In 1742, a four-volume collection of Johann Bernoulli”s works was published. Sending it from Basel to Euler in Berlin, the old scientist wrote to his pupil: “I devoted myself to the childhood of higher mathematics. You, my friend, will continue its formation in maturity.” During the Berlin period, one after another Euler”s works were published: “Introduction to the Analysis of Infinitesimals” (1748), “Science of the Sea” (1749), “Theory of Moon Motion” (1753), “Instruction on Differential Calculus” (Lat. Institutiones calculi differentialis, 1755). Numerous articles on selected issues were printed in the publications of the Berlin and St. Petersburg Academies. In 1744 Euler discovered calculus of variations. His works use elaborate terminology and mathematical symbolism, largely preserved to this day, and the narrative is brought to the level of practical algorithms.

All the years of his stay in Germany Euler kept in touch with Russia. Euler participated in the publications of the St. Petersburg Academy, purchased books and instruments for it, edited the mathematical sections of Russian journals. In his apartment, on a full board, for years lived young Russian scientists, sent for training. It is known of Euler”s lively correspondence with M. V. Lomonosov; in 1747 he gave a favorable review to the president of the Academy of Sciences, Count K. G. Razumovsky, of Lomonosov”s articles on physics and chemistry, stating

All these theses are not only good, but also very excellent, because he writes about the matter of physical and chemical very necessary, which hitherto was not known and could not be interpreted by the wittiest people, which he did with such success that I am quite sure of the justice of his explanations. In this case Mr. Lomonosov must be given credit for having an excellent gift for the explanation of the physical and chemical phenomena. I wish that the other Academies were able to produce such revelations, as Mr. Lomonosov has shown.

Even the fact that Lomonosov did not write mathematical works and had no knowledge of higher mathematics did not prevent this high appreciation. Nevertheless, in 1755, as a result of Lomonosov”s tactlessness, who published without Euler”s permission his private letter in his support, Euler terminated all relations with him. Relations were restored in 1761 because Lomonosov facilitated Euler”s return to Russia.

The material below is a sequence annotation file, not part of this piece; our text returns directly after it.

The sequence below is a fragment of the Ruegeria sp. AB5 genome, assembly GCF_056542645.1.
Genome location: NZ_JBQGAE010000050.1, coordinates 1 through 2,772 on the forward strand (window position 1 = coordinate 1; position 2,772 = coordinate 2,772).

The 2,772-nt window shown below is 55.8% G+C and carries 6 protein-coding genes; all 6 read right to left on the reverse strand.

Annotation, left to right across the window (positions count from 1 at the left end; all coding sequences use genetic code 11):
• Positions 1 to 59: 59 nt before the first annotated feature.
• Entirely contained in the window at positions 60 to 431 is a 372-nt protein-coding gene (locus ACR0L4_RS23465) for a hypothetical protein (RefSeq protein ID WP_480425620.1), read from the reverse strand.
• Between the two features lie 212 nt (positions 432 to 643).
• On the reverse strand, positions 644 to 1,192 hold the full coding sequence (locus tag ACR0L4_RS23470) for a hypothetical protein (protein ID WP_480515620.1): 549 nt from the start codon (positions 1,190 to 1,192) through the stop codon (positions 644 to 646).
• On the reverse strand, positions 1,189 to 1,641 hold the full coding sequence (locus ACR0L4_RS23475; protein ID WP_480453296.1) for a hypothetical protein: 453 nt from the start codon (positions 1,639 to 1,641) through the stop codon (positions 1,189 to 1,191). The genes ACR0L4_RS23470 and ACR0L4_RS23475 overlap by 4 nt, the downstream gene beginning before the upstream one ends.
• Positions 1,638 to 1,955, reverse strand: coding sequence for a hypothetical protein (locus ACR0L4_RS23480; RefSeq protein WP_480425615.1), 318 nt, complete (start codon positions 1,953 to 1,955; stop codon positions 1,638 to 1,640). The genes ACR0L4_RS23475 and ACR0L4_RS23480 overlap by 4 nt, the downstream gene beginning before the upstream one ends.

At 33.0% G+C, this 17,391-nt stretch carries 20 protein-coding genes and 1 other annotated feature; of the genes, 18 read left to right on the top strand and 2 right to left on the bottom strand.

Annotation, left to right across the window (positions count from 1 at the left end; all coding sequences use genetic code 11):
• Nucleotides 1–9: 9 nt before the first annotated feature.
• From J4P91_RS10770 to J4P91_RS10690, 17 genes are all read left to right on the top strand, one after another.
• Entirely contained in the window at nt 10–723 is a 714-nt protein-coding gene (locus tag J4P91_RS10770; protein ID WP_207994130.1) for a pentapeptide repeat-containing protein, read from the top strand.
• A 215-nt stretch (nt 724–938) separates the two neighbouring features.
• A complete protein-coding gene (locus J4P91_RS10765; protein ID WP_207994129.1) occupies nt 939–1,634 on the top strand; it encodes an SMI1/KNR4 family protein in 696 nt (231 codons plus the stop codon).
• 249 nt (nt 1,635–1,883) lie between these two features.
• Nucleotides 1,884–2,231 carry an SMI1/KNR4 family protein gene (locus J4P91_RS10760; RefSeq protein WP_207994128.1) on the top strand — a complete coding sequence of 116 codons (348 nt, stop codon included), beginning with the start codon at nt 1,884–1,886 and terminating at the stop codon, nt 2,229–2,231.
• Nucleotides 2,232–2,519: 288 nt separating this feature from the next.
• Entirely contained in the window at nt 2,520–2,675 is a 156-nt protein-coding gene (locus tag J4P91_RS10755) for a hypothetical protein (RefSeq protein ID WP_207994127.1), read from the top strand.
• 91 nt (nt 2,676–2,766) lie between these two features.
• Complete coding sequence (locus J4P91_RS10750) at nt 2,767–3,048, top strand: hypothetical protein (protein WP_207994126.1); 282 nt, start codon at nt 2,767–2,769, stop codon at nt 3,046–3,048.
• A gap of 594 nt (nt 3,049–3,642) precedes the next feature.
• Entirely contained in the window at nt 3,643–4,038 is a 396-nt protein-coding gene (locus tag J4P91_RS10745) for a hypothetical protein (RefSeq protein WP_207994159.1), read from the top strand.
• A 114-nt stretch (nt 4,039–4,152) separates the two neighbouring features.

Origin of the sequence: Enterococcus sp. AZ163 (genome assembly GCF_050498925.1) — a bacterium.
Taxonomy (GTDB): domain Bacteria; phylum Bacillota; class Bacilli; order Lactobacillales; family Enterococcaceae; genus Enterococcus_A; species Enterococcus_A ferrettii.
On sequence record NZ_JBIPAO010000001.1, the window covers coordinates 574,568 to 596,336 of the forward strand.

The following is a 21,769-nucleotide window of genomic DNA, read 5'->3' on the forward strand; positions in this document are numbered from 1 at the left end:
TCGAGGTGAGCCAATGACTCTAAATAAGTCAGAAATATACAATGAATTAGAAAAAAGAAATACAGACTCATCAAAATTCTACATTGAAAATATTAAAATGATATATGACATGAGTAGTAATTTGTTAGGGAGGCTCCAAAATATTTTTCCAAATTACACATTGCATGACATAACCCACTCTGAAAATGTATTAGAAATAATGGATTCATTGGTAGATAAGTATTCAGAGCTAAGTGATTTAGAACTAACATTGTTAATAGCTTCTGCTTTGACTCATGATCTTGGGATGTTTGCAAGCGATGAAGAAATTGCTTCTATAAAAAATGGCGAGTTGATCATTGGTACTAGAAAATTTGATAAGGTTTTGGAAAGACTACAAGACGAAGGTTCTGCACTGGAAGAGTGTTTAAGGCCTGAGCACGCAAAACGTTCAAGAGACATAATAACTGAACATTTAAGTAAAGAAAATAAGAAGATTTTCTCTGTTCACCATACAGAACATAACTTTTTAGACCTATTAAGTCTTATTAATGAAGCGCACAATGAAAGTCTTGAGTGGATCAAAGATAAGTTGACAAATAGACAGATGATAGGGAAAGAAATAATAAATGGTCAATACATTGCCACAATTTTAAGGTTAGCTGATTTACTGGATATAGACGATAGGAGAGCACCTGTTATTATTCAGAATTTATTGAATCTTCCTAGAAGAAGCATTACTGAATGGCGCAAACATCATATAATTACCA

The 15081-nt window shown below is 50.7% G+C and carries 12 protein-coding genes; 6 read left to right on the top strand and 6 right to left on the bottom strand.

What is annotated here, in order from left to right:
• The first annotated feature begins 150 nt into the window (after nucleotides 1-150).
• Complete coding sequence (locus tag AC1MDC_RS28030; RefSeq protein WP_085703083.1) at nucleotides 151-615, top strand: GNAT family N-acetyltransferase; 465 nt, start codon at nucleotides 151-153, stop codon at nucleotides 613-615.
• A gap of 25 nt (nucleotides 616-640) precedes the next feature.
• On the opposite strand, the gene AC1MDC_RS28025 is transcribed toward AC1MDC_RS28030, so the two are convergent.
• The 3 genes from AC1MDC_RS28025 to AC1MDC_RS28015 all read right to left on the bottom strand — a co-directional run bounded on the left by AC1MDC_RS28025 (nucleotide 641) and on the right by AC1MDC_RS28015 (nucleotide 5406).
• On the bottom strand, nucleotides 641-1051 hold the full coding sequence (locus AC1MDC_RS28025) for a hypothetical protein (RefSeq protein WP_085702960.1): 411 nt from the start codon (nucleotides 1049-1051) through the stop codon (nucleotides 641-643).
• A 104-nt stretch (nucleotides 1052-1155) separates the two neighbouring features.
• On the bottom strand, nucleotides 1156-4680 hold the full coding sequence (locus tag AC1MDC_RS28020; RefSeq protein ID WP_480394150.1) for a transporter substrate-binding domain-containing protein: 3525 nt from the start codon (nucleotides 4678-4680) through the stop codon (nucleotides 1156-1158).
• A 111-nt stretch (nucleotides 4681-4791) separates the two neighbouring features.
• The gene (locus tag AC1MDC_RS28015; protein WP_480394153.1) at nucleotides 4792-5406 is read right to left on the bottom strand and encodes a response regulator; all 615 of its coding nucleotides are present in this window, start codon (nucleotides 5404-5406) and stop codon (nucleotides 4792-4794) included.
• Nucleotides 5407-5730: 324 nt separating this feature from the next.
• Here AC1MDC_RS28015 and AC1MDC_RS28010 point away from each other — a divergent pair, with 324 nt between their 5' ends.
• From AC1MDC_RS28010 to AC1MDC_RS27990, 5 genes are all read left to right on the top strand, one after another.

His mother notified Euler of his father”s death in Switzerland (she soon moved in with Euler (she died in 1761). In 1753 Euler bought an estate in Charlottenburg (a suburb of Berlin) with a garden and a plot to house his large family.

According to contemporaries, Euler throughout his life remained a modest, cheerful, extremely responsive man, always ready to help another. However, the relationship with the king did not work out: Frederick found the new mathematician intolerably boring, completely unsocial and treated him contemptuously. In 1759 Mauperthuis, president of the Berlin Academy of Sciences and a friend of Euler, died. King Frederick II offered the post of president of the Academy to d”Alumbert, but he refused. Friedrich, who disliked Euler, nevertheless entrusted him with the leadership of the Academy, but without the title of president.

During the Seven Years” War (having learned about it, Field Marshal Saltykov immediately reimbursed the losses, and later the Empress Elisabeth sent from herself another 4,000 rubles.

In 1765, “Theory of Motion of Solids” was published, and a year later “Elements of Calculus of Variations” was published. It was here that the name of the new section of mathematics created by Euler and Lagrange first appeared.

In 1762 Catherine II ascended the Russian throne and pursued a policy of enlightened absolutism. Well aware of the importance of science both for the progress of the state and for her own prestige, she carried out a number of important transformations in the system of public education and culture favorable to science. The empress offered Euler the management of a mathematical class, the title of conference secretary of the Academy and a salary of 1,800 rubles a year. “And if you do not like it,” the letter to her representative said, “she will be pleased to inform you of her terms, if only you do not hesitate to come to St. Petersburg.